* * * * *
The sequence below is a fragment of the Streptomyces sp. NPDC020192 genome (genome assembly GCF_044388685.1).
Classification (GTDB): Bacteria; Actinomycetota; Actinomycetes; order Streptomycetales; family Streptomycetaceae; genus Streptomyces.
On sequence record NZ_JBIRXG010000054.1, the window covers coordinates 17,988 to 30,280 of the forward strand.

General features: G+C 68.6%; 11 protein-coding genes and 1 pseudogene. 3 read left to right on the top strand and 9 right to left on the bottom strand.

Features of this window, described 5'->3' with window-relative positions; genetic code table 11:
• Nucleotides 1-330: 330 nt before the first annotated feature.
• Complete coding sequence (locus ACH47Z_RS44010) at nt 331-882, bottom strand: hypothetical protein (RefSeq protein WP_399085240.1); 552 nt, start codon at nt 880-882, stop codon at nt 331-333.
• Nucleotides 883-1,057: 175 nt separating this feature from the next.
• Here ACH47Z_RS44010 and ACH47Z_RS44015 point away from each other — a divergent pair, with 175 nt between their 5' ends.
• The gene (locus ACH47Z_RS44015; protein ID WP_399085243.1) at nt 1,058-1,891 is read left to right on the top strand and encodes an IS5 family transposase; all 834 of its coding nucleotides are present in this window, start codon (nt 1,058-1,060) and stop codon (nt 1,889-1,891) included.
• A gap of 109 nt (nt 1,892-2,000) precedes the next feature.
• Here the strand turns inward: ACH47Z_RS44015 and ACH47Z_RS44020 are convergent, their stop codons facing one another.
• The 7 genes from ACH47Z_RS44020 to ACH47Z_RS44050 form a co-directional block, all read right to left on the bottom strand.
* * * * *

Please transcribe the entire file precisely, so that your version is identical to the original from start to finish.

The sequence below is a fragment of the Streptomyces sp. NPDC020192 genome (genome assembly GCF_044388685.1).
Classification (GTDB): Bacteria; Actinomycetota; Actinomycetes; order Streptomycetales; family Streptomycetaceae; genus Streptomyces.
On sequence record NZ_JBIRXG010000054.1, the window covers coordinates 17,988 to 30,280 of the forward strand.

General features: G+C 68.6%; 11 protein-coding genes and 1 pseudogene. 3 read left to right on the top strand and 9 right to left on the bottom strand.

Features of this window, described 5'->3' with window-relative positions; genetic code table 11:
• Nucleotides 1-330: 330 nt before the first annotated feature.
• Complete coding sequence (locus ACH47Z_RS44010) at nt 331-882, bottom strand: hypothetical protein (RefSeq protein WP_399085240.1); 552 nt, start codon at nt 880-882, stop codon at nt 331-333.
• Nucleotides 883-1,057: 175 nt separating this feature from the next.
• Here ACH47Z_RS44010 and ACH47Z_RS44015 point away from each other — a divergent pair, with 175 nt between their 5' ends.
• The gene (locus ACH47Z_RS44015; protein ID WP_399085243.1) at nt 1,058-1,891 is read left to right on the top strand and encodes an IS5 family transposase; all 834 of its coding nucleotides are present in this window, start codon (nt 1,058-1,060) and stop codon (nt 1,889-1,891) included.
• A gap of 109 nt (nt 1,892-2,000) precedes the next feature.
• Here the strand turns inward: ACH47Z_RS44015 and ACH47Z_RS44020 are convergent, their stop codons facing one another.
• The 7 genes from ACH47Z_RS44020 to ACH47Z_RS44050 form a co-directional block, all read right to left on the bottom strand.